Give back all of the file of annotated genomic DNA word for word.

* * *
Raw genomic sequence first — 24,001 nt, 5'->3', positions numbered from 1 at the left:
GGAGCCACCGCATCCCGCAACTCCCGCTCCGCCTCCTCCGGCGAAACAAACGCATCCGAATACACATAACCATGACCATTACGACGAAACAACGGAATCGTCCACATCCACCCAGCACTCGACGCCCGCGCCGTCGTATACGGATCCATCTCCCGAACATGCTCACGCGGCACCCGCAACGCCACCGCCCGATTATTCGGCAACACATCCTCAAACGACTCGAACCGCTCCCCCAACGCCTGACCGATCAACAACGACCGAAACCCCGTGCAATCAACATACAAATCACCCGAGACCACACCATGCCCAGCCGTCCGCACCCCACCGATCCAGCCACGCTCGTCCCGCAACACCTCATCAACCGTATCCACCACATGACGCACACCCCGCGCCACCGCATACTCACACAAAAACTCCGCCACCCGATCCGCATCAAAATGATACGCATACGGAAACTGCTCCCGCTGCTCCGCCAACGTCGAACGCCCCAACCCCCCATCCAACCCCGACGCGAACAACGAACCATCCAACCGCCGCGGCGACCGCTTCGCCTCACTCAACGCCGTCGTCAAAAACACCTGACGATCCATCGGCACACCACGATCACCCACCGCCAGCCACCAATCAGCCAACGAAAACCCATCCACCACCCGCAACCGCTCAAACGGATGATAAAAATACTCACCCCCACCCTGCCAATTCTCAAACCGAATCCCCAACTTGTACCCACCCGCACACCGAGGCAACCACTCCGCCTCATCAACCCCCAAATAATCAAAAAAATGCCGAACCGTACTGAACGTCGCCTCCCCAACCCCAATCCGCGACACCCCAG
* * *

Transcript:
Raw genomic sequence first — 24,001 nt, 5'->3', positions numbered from 1 at the left:
GGAGCCACCGCATCCCGCAACTCCCGCTCCGCCTCCTCCGGCGAAACAAACGCATCCGAATACACATAACCATGACCATTACGACGAAACAACGGAATCGTCCACATCCACCCAGCACTCGACGCCCGCGCCGTCGTATACGGATCCATCTCCCGAACATGCTCACGCGGCACCCGCAACGCCACCGCCCGATTATTCGGCAACACATCCTCAAACGACTCGAACCGCTCCCCCAACGCCTGACCGATCAACAACGACCGAAACCCCGTGCAATCAACATACAAATCACCCGAGACCACACCATGCCCAGCCGTCCGCACCCCACCGATCCAGCCACGCTCGTCCCGCAACACCTCATCAACCGTATCCACCACATGACGCACACCCCGCGCCACCGCATACTCACACAAAAACTCCGCCACCCGATCCGCATCAAAATGATACGCATACGGAAACTGCTCCCGCTGCTCCGCCAACGTCGAACGCCCCAACCCCCCATCCAACCCCGACGCGAACAACGAACCATCCAACCGCCGCGGCGACCGCTTCGCCTCACTCAACGCCGTCGTCAAAAACACCTGACGATCCATCGGCACACCACGATCACCCACCGCCAGCCACCAATCAGCCAACGAAAACCCATCCACCACCCGCAACCGCTCAAACGGATGATAAAAATACTCACCCCCACCCTGCCAATTCTCAAACCGAATCCCCAACTTGTACCCACCCGCACACCGAGGCAACCACTCCGCCTCATCAACCCCCAAATAATCAAAAAAATGCCGAACCGTACTGAACGTCGCCTCCCCAACCCCAATCCGCGACACCCCAG